Possibility of “Addictive Foods” Puts Addiction Neuroscience in Spotlight

unhealthy foods may have addictive properties similar to drugs

By Jonny Lupsha, Wondrium Staff Writer

Some unhealthy foods may also be seriously addictive to certain eaters. Recently, health experts have been considering that food addictions may involve more than cravings. Addiction involves multiple regions of the brain.

Woman on couch eating whole pizza by herself
Some food cravings might actually be caused by addictive properties of the food itself, causing the brain’s reaction to be similar to the effect that drugs have on the brain’s pleasure center. Photo By mariakray / Shutterstock

Specific portions of the brain are deeply involved in the seeking and processing of rewards. These structures are near the septal region of the brain and include the nucleus accumbens, the prefrontal cortex, and the ventral tegmental area. It’s long been established that many recreational drugs affect these parts of the brain, hence their users’ addiction to them. But what if junk food—which is available everywhere and contributes to obesity and type 2 diabetes—did the same thing?

Health experts are now considering that possibility. Some unhealthy foods may in fact have addictive properties that go beyond simply stimulating the taste buds or satisfying a sweet tooth. In his video series The Addictive Brain, Dr. Thad Polk, an Arthur F. Thurnau Professor in the Department of Psychology at the University of Michigan, offered more insight into the neuroscience of addiction.

Reward-Seeking Regions

The nucleus accumbens is often referred to as the brain’s pleasure center, which has been found in both rats and humans.

“This region has been associated with a ride range of pleasures,” Dr. Polk said. “For example, it has been found to be active when rats taste something sweet, when men see pictures of attractive women, and even when mothers are with their babies. The nucleus accumbens is also a major site of action for all drugs of abuse, and it’s thought to play a central role in the euphoric effects that they produce.”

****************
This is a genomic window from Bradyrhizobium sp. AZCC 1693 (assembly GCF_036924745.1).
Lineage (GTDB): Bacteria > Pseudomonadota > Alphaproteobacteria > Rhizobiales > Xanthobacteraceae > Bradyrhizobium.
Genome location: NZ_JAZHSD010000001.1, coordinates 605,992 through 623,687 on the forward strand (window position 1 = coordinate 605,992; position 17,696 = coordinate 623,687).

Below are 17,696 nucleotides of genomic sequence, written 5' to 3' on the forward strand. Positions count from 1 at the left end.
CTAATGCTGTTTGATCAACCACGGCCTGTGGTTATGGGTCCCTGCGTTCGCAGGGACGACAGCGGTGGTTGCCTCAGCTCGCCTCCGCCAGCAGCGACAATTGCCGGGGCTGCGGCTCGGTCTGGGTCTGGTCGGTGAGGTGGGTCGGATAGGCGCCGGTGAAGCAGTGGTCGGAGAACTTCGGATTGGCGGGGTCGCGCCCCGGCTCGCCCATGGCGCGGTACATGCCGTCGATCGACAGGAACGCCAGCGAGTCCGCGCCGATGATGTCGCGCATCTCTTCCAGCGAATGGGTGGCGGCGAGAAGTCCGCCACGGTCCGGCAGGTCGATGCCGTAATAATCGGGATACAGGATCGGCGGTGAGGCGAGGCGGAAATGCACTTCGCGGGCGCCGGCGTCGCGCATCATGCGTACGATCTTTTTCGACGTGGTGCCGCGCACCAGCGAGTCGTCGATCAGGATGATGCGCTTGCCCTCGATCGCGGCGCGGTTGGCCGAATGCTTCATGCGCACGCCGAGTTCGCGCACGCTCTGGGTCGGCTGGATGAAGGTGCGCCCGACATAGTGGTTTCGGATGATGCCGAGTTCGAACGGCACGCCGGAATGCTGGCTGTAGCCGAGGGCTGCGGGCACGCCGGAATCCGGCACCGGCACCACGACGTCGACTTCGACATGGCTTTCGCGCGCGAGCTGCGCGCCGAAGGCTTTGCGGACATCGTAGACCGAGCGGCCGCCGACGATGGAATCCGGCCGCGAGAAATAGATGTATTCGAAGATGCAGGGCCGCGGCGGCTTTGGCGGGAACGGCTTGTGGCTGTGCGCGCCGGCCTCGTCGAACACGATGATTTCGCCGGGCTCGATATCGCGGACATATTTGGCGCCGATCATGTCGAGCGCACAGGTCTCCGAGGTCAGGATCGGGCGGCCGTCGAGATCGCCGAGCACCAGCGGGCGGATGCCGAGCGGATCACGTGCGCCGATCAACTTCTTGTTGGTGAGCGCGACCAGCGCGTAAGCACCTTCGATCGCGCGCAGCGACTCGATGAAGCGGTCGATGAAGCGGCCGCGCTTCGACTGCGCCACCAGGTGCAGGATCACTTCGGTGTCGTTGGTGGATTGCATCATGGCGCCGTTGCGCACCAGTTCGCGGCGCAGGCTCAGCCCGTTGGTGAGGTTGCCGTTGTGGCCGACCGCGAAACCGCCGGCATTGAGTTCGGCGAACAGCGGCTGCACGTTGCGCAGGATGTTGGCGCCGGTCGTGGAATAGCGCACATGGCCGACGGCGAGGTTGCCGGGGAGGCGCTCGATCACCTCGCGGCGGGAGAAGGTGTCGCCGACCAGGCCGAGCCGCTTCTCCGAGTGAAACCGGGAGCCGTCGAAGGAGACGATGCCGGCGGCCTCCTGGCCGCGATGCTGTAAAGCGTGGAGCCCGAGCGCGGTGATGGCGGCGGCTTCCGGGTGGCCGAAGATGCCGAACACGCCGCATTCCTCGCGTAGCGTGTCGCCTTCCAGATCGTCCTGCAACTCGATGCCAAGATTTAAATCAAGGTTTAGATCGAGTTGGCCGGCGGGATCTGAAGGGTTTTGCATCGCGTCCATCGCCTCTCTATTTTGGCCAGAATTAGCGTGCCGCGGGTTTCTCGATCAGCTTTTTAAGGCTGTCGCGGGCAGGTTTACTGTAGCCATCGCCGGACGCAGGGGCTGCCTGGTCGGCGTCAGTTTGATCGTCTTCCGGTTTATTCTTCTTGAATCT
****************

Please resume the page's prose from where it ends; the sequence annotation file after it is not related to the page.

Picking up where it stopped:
The prefrontal cortex is a region of the cerebral cortex—a tight covering over the brain like bark over a tree—located at the very front of the brain. The prefrontal cortex manages the urges that come from the brain’s reward circuit and can be thought of as the CEO of the brain: It sets goals and delegates them to be carried out. It also helps control addictive behavior.

“The ventral tegmental area, or VTA, is in what’s called the midbrain, at the top of the brainstem,” Dr. Polk said. “Brain cells in the VTA project to both the nucleus accumbens and the prefrontal cortex and can therefore influence both pleasure and self-control.”

Of Lab Rats and Men

In the 1950s, several studies were conducted on humans and lab rats to see what would happen if they could stimulate the pleasure centers in their own brains voluntarily. One study wired electrodes into psychiatric patients’ brains that led to a pushable button which would stimulate certain brain regions. Patients were given control of the button.

Some pushed the button up to 1,000 times and complained when it was taken away, begging for just a few more pushes. Scientists at McGill University performed a similar experiment with rats.

“They implanted an electrode in the rat’s septal region and used a wire to connect that electrode to a lever that the rat itself could press,” Dr. Polk said. “So whenever the rat’s paw hit that lever, it sent electricity to the electrode and stimulated its own brain. The rats would press the lever thousands of times an hour for days on end. There was no evidence that they ever got satisfied or had had enough.”

Dr. Polk said that in another experiment, an electric grid would be placed between the rat and the lever, yet even being shocked wouldn’t stop the rats from reaching the lever. They would not, however, cross the same grid for food. In fact, even between food and the lever when the grid was removed, the rats often chose the lever, starving themselves to death.

Further studies will confirm or disprove the idea of neurologically addictive food.

Edited by Angela Shoemaker, Wondrium Daily